The Federal Reserve this summer will take another step in developing a digital currency (Central Bank Digital Currency). The Fed has been researching and testing the idea of replacing paper money with a digital dollar for years, but now it is finally going to be developed. This new development may have some positive impacts on society, but some concerns need to be addressed before saying whether or not this move will pay off.
The Fed has taken a step towards changing the design of paper money by focusing on using modern technology, but no plans have been set in stone.
“The effective functioning of our economy requires that people have faith and confidence not only in the dollar, but also in the payment networks, banks, and other payment service providers that allow money to flow daily,” Powell said when announcing.
“Our focus is to ensure a safe and efficient payment system that provides good benefits for American households and businesses while also encouraging innovation,” the chairman said.
There have been recent calls for the US to develop their own digital currency, but Fed officials have expressed an interest in getting any such efforts “right” rather than focusing on speed.
Yet, because of the development and rapid progress in central bank digital currencies (CBDCs) by countries such as China, the Federal Reserve has intensified its discussions about implementing its own digital currency.
The Federal Reserve will continue to research how to design an effective digital currency this summer. David Treat, leader of the blockchain practice for Accenture and one of the organizers of a public-private research initiative into CBDCs (central bank digitized currencies), says that it is important to take time before implementing any new technology to get it right.
Powell acknowledged some of the challenges associated with cryptocurrencies, but he expressed general optimism about their prospects.
The Federal Reserve has been studying the payments system for a long time. They plan to release a product called FedNow that would solve many problems with transactions and help people who do not have bank accounts. This will be released in 2023.
Central banks around the world are exploring the creation of an electronic currency. Though there are some implementation issues, many are seeking to take this step for efficiency purposes.
“There have been several proposals from central banks and other entities proposing digital alternatives to cash, and we must hear the views on this important issue before making any decision. Some risks and opportunities need to be taken into account,” he said.
Benefits of Central Bank Digital Currencies
The Fed this summer will take another step in developing a digital currency. The move is expected to garner many benefits for the US economy, with experts pointing specifically to increased economic activity and encouraging spill-overs into other sectors of innovation like technology.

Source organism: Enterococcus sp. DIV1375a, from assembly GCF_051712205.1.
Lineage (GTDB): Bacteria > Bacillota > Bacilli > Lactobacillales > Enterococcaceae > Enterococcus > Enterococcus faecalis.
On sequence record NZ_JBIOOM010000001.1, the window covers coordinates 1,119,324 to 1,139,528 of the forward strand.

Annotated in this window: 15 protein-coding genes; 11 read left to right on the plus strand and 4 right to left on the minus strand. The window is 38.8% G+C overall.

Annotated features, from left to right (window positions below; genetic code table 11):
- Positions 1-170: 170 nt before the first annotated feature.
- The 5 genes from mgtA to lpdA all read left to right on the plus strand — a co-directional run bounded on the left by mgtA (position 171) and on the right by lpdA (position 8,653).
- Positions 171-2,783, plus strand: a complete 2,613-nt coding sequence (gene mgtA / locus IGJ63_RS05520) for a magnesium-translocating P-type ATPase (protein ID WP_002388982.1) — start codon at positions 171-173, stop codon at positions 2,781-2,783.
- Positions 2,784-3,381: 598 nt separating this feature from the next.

Cryptocurrencies provide an extremely cost-effective alternative to cash for storage of value. The primary reason is because the production, storage, transportation, and disposal costs associated with them are substantially lower than the current payment ecosystem.
Central bank digital currencies (CBDCs) could help with financial inclusion for a majority of unbanked households. A CBDC would allow users to pay bills and send money at low or no cost without a bank account.
Central bank digital currencies (CBDCs) could play a crucial role in increasing the speed of settlement and support for real-time payments due to the lack of involvement by intermediaries.
Central bank digital currencies can provide better levels of privacy for consumers in comparison to other financial transactions with commercial banks.
Central banks with digital currency (CBDC) projects could eventually become direct competitors to payment service providers, which would result in bank losses. Alternative investment opportunities for CBDCs might reduce the consumer deposit demand and affect lending from banks, lowering the growth of the general economy.
Crypto-based central bank digital currencies (CBDCs) have no links to traditional currency and could display higher price volatility.
A few points to keep in mind with regard to CBDCs are that they could create increased competition for commercial banks, and the nature of these digital currencies as substitutes for bank deposits may motivate them to increase their deposit rates. This would then result in a transition from depositing funds to wholesale funding.
CBDCs are only accepted in the country that issued them and have a limited geographic reach.
The digital dollar has various legal, economic, and technological issues which will require an examination on the part of the Central bank which are the guardians of stability. The central banks are proceeding cautiously and keeping within their mandates as they venture into this unexplored territory.
Issuing a CBDC is a national choice. Wherever issued, it will be an additional payment option that coexists with other systems.
Careful design – such as the architecture of the central bank and private intermediaries – would make sure that they have a two-tiered financial system. This will help make sure that monetary policy implementation and financial stability is not jeopardized.
As we move forward in developing digital currencies, a worldwide consensus must be established.But if they do, things such as “digital dollarization” and the potential role of CBDCs in enhancing cross-border payments need to be addressed in multilateral forums.
One way in which central banks can support the digital currency of the future is to collaborate with each other, ready for when physical cash becomes obsolete.